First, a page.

Screen: brightness is adjustable on both.

Battery life: Could be true, I'll have to see if that is actually true be because what they say and actual use varies.

FM Tuner:
Sansa E-series: If you are in Europe, no FM Tuner or recording capabilities at all. This is direct from Sandisk's website.

Colors:
The new Nano only has colors in the 4 GB ones. The 2GB which is th equivalent to the Sansa E250 is black, I believe. All of the Sansa E series is however, black.

Other features:
Sansa E-series uses MicroSD and no, it doesn't appear that there is Mac support. Possibly because of Plays-for-sure DRM.

Last but not least, the Sansa E series has 4 offerings, one of which is 2GB E250that is being compared. The Sansa E280, which is the 8GB version, has been on the market for at least 2 or 3 weeks before the Apple affair. The price on Sandisk's site is $249. The price has been seen lower on Froogle.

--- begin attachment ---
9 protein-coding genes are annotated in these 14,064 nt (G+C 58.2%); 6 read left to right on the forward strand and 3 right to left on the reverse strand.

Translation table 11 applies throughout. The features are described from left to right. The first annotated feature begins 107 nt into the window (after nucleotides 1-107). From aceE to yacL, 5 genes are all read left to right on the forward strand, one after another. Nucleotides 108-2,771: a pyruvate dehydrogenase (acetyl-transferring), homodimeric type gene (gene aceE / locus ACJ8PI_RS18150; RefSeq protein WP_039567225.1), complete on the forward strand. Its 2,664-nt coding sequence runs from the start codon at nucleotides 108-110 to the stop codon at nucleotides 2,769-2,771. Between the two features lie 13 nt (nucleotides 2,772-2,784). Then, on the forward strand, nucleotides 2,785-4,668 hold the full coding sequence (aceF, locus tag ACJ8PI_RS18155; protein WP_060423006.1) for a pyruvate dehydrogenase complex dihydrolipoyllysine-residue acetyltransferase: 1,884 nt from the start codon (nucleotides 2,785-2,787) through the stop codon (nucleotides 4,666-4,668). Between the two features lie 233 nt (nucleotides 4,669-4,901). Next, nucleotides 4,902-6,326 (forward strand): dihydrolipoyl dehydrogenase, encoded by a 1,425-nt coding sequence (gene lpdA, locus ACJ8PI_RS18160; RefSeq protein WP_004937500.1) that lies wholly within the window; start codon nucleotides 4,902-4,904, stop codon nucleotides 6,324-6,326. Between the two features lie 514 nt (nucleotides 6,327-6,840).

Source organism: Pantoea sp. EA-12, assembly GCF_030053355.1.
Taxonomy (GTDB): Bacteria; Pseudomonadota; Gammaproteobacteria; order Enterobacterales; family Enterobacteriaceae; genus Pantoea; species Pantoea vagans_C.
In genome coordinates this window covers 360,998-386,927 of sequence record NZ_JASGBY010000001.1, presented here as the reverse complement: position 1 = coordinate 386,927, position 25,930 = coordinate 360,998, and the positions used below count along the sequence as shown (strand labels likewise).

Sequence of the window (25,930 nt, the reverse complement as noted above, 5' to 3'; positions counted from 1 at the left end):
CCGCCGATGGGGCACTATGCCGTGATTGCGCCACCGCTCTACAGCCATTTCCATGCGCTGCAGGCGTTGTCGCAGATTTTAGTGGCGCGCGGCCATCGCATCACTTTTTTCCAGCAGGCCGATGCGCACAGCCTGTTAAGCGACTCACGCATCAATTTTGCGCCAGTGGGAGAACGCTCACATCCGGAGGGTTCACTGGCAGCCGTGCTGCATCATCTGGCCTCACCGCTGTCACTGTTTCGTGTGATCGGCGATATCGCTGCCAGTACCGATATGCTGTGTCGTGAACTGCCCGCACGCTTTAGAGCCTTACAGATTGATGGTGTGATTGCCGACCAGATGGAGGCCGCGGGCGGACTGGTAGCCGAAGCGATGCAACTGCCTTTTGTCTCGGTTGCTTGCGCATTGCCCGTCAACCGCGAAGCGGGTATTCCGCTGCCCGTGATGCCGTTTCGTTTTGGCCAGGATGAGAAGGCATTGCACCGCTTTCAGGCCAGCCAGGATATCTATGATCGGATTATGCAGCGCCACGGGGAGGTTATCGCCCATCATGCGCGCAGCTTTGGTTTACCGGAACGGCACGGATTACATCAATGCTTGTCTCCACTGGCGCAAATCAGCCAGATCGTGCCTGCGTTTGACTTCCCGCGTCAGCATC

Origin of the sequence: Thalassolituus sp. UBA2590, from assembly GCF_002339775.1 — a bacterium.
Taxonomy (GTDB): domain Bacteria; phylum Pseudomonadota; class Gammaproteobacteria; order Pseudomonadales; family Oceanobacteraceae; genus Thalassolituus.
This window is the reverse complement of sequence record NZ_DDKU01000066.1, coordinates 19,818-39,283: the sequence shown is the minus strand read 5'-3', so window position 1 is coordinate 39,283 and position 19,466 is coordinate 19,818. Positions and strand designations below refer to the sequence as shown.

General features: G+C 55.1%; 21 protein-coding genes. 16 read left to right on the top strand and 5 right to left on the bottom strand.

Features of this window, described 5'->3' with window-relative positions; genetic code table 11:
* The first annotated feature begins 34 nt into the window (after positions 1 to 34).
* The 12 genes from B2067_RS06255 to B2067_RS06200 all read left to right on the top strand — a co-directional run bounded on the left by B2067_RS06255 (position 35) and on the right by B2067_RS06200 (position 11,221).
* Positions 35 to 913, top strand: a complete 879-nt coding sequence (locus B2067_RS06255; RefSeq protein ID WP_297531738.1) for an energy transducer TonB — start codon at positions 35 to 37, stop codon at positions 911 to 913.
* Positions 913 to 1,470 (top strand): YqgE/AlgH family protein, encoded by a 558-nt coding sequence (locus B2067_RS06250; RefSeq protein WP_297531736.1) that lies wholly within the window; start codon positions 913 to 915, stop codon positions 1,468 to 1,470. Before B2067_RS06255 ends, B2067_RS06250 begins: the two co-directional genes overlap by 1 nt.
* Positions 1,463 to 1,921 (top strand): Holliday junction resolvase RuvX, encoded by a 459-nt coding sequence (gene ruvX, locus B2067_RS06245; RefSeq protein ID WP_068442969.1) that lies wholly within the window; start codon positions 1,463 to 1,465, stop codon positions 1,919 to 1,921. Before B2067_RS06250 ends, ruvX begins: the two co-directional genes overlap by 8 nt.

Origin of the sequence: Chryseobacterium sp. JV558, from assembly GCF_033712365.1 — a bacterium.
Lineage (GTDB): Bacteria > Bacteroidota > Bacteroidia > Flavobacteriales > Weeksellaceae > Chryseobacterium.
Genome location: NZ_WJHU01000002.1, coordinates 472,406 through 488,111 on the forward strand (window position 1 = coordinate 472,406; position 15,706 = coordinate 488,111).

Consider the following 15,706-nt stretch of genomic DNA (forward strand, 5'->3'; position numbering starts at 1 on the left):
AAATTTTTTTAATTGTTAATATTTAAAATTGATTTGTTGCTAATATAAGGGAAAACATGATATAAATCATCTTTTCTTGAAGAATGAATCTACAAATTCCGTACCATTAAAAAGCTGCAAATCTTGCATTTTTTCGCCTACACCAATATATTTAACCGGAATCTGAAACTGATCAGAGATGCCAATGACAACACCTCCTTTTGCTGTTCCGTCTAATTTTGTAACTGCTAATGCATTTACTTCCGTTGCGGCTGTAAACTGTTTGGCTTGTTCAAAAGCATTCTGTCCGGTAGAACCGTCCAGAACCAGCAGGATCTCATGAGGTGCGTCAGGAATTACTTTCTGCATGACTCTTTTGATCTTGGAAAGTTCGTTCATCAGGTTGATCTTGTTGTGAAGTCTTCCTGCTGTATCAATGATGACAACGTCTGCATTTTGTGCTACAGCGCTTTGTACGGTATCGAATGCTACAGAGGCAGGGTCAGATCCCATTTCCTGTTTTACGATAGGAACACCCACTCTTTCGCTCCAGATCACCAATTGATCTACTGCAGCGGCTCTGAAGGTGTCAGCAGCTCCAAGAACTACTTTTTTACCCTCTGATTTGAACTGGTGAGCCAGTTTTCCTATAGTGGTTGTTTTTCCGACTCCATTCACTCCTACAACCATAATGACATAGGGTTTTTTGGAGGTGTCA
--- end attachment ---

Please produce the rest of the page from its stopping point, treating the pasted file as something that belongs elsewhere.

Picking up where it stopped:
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sansa: big plus / big minus
by robstak / September 19, 2006 12:34 AM PDT

SD card slot I think is AWESOME. (itd be cool to buy albums on them as you can already get games like madden)

however,

A friend of mine bought one, and while it looks cool on cnet tv, it felt really cheap in my hand, esp around the wheel. as an active person id really be concerned about that.

it's def a toughie.

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You know, that does sound like a good idea.
by RodderRodder / September 19, 2006 11:59 AM PDT